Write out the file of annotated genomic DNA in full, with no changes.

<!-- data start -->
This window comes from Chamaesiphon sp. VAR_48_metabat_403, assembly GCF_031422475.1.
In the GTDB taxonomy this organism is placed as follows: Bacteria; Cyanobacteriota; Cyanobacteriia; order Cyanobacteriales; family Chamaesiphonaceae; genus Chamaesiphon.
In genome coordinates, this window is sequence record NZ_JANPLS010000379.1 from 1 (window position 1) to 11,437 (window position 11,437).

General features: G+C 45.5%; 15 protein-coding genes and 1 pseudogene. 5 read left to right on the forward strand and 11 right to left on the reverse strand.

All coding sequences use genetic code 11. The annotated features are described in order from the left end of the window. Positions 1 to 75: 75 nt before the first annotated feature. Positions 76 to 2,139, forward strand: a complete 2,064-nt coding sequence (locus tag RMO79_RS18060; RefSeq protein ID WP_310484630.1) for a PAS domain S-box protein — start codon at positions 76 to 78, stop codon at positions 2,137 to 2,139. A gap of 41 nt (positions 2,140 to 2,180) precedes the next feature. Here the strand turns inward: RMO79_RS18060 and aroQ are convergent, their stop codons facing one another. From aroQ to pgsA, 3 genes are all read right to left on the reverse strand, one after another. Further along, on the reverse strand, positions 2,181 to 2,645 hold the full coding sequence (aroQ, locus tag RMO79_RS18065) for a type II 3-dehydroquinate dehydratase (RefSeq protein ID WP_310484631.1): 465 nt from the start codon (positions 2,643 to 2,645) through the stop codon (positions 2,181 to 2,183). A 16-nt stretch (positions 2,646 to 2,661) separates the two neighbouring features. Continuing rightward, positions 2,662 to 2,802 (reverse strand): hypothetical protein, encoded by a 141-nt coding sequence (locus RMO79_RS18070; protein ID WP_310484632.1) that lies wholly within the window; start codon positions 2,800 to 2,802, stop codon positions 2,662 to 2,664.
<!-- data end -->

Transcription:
This window comes from Chamaesiphon sp. VAR_48_metabat_403, assembly GCF_031422475.1.
In the GTDB taxonomy this organism is placed as follows: Bacteria; Cyanobacteriota; Cyanobacteriia; order Cyanobacteriales; family Chamaesiphonaceae; genus Chamaesiphon.
In genome coordinates, this window is sequence record NZ_JANPLS010000379.1 from 1 (window position 1) to 11,437 (window position 11,437).

General features: G+C 45.5%; 15 protein-coding genes and 1 pseudogene. 5 read left to right on the forward strand and 11 right to left on the reverse strand.

All coding sequences use genetic code 11. The annotated features are described in order from the left end of the window. Positions 1 to 75: 75 nt before the first annotated feature. Positions 76 to 2,139, forward strand: a complete 2,064-nt coding sequence (locus tag RMO79_RS18060; RefSeq protein ID WP_310484630.1) for a PAS domain S-box protein — start codon at positions 76 to 78, stop codon at positions 2,137 to 2,139. A gap of 41 nt (positions 2,140 to 2,180) precedes the next feature. Here the strand turns inward: RMO79_RS18060 and aroQ are convergent, their stop codons facing one another. From aroQ to pgsA, 3 genes are all read right to left on the reverse strand, one after another. Further along, on the reverse strand, positions 2,181 to 2,645 hold the full coding sequence (aroQ, locus tag RMO79_RS18065) for a type II 3-dehydroquinate dehydratase (RefSeq protein ID WP_310484631.1): 465 nt from the start codon (positions 2,643 to 2,645) through the stop codon (positions 2,181 to 2,183). A 16-nt stretch (positions 2,646 to 2,661) separates the two neighbouring features. Continuing rightward, positions 2,662 to 2,802 (reverse strand): hypothetical protein, encoded by a 141-nt coding sequence (locus RMO79_RS18070; protein ID WP_310484632.1) that lies wholly within the window; start codon positions 2,800 to 2,802, stop codon positions 2,662 to 2,664.